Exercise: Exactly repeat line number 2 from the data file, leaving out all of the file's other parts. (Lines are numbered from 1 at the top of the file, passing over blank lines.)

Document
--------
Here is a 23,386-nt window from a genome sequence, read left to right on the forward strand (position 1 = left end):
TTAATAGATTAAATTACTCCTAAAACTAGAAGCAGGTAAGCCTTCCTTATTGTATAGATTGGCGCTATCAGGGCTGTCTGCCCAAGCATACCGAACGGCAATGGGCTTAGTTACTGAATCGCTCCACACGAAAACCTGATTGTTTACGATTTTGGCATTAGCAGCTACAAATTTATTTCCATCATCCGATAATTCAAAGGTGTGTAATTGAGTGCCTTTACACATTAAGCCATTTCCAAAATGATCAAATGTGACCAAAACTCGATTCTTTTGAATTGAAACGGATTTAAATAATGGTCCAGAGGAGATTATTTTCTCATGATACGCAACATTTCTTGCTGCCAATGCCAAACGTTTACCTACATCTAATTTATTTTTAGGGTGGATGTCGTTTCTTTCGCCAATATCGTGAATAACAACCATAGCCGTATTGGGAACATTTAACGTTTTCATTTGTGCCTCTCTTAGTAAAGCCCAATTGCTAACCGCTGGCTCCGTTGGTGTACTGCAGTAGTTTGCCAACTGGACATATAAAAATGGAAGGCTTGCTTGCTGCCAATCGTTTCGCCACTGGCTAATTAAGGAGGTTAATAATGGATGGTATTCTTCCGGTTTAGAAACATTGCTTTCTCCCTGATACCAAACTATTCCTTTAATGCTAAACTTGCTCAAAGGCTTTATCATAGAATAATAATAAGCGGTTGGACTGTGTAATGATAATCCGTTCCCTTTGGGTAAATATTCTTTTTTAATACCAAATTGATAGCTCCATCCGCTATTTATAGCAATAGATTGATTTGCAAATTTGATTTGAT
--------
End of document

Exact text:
TTAATAGATTAAATTACTCCTAAAACTAGAAGCAGGTAAGCCTTCCTTATTGTATAGATTGGCGCTATCAGGGCTGTCTGCCCAAGCATACCGAACGGCAATGGGCTTAGTTACTGAATCGCTCCACACGAAAACCTGATTGTTTACGATTTTGGCATTAGCAGCTACAAATTTATTTCCATCATCCGATAATTCAAAGGTGTGTAATTGAGTGCCTTTACACATTAAGCCATTTCCAAAATGATCAAATGTGACCAAAACTCGATTCTTTTGAATTGAAACGGATTTAAATAATGGTCCAGAGGAGATTATTTTCTCATGATACGCAACATTTCTTGCTGCCAATGCCAAACGTTTACCTACATCTAATTTATTTTTAGGGTGGATGTCGTTTCTTTCGCCAATATCGTGAATAACAACCATAGCCGTATTGGGAACATTTAACGTTTTCATTTGTGCCTCTCTTAGTAAAGCCCAATTGCTAACCGCTGGCTCCGTTGGTGTACTGCAGTAGTTTGCCAACTGGACATATAAAAATGGAAGGCTTGCTTGCTGCCAATCGTTTCGCCACTGGCTAATTAAGGAGGTTAATAATGGATGGTATTCTTCCGGTTTAGAAACATTGCTTTCTCCCTGATACCAAACTATTCCTTTAATGCTAAACTTGCTCAAAGGCTTTATCATAGAATAATAATAAGCGGTTGGACTGTGTAATGATAATCCGTTCCCTTTGGGTAAATATTCTTTTTTAATACCAAATTGATAGCTCCATCCGCTATTTATAGCAATAGATTGATTTGCAAATTTGATTTGAT